From Belas Knap it was only a couple of miles to Winchcombe, with some impressive views to the village and over to Sudely Castle.
As I was coming down the hill towards the village I met Elisabeth, Birgitta, Ulle and John. Three Swedes and a Brit from Gothenburg on the Cotswold Way. We shared a couple of jokes, agreed that at 60 it’s fine to not want to camp, and John admired my GPS equipment (how my life has changed!) before heading off in different directions.
Winchcombe is another lovely Cotswold village. Possibly my favourite so far, with thriving shops and a gorgeous aspect from the footpath. But for some reason the musical back drop to my approach was an ear worm of The Lightning Tree, the theme tune to Follyfoot, a TV programme from my childhood. It returned to me in its full major/minor tension glory and has been with me for much of the rest of the day. I bet anyone of my age reading this has now got the tune going through their head. ‘Dreams come true if you want them to, if you want them to then it's up to you’ if you don’t know this excellent and irritatingly catchy song, the link is here. You’re welcome….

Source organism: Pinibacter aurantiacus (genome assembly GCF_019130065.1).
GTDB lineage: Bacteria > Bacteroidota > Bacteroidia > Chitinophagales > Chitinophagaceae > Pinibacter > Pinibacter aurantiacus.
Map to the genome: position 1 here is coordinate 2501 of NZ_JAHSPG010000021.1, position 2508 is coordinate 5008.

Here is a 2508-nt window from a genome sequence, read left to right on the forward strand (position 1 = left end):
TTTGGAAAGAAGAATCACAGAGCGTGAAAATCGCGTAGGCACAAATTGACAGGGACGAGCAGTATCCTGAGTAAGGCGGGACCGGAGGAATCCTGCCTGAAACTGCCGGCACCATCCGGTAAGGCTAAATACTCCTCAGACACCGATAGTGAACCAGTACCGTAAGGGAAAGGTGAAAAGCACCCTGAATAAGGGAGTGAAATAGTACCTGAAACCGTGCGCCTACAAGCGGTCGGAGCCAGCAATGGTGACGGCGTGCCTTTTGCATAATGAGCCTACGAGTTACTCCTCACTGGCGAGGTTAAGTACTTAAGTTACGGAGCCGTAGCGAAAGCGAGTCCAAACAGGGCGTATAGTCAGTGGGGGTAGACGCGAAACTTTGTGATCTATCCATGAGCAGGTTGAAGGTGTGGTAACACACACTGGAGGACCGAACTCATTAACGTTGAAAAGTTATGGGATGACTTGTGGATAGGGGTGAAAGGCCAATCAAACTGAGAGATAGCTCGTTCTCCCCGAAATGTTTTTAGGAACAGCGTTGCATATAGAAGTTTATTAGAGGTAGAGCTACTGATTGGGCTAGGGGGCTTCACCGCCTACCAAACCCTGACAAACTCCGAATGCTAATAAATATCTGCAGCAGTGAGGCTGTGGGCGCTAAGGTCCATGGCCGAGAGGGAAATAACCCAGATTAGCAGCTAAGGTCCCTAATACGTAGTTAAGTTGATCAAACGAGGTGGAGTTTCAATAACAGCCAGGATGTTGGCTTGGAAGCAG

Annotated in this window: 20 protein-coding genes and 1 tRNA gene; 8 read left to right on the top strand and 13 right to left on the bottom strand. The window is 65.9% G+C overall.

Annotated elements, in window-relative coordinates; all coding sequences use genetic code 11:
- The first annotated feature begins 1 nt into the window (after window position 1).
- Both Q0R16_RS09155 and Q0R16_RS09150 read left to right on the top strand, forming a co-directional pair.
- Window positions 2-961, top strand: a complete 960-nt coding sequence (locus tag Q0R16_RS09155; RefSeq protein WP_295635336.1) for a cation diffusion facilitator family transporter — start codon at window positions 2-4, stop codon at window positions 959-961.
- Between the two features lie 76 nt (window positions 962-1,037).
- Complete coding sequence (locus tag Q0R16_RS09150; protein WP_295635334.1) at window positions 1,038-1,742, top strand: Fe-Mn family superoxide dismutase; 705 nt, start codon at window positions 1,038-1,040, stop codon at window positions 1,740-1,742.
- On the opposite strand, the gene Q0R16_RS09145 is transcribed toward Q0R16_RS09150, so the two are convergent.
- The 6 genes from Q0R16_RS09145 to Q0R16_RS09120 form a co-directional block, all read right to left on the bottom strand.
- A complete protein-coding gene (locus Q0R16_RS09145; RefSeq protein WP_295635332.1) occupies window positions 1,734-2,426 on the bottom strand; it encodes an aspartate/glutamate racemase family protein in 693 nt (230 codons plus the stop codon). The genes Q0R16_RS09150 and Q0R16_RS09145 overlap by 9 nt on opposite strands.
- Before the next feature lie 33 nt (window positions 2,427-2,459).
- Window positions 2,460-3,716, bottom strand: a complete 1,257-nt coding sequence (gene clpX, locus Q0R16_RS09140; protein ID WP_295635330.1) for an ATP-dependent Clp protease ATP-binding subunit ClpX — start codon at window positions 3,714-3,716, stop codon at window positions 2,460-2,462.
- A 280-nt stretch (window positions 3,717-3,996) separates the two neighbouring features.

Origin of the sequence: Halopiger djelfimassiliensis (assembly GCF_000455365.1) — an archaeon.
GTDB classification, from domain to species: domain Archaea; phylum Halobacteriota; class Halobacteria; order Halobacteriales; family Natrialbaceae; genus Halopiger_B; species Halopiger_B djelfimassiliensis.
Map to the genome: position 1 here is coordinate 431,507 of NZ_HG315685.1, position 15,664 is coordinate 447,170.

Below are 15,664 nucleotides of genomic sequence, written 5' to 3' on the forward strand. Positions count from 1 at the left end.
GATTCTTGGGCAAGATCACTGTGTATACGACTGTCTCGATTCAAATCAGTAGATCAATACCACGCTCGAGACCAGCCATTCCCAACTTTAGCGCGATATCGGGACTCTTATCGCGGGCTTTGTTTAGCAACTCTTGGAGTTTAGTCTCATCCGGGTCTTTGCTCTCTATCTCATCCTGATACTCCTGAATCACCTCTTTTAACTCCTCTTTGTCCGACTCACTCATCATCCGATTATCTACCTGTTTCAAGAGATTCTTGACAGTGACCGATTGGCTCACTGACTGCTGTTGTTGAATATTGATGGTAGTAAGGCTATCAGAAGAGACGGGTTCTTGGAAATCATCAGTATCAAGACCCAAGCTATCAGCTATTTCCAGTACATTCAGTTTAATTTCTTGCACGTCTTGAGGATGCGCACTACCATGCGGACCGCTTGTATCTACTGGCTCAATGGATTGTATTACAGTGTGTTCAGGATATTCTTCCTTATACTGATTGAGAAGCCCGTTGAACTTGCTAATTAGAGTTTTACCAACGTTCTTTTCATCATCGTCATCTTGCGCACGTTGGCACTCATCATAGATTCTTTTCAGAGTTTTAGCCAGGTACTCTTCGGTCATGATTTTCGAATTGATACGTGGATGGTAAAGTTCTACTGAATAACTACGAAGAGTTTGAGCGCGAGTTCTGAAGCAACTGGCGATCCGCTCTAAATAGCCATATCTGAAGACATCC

One of the issues with a short day is that it can mean arriving at the accommodation before they are ready. Because I thought this might be the case, I snuck into a combined antiques and tea shop. The owner is also an occupational therapist, and in lockdown she got a number of her clients to log their walking miles to try to get a combined total of LEJOG. They got as far as Stratford on Avon, where I’ll be in real life on Saturday. She was very supportive of what I was doing, and made an excellent cream tea!
It shows how much better my leg was that I decided to add a couple of miles to the walking total, so that I could have a look at Sudely castle, just down the road from Winchcombe. So much history in one place. I was very taken with the ruined tithe barn and banqueting hall.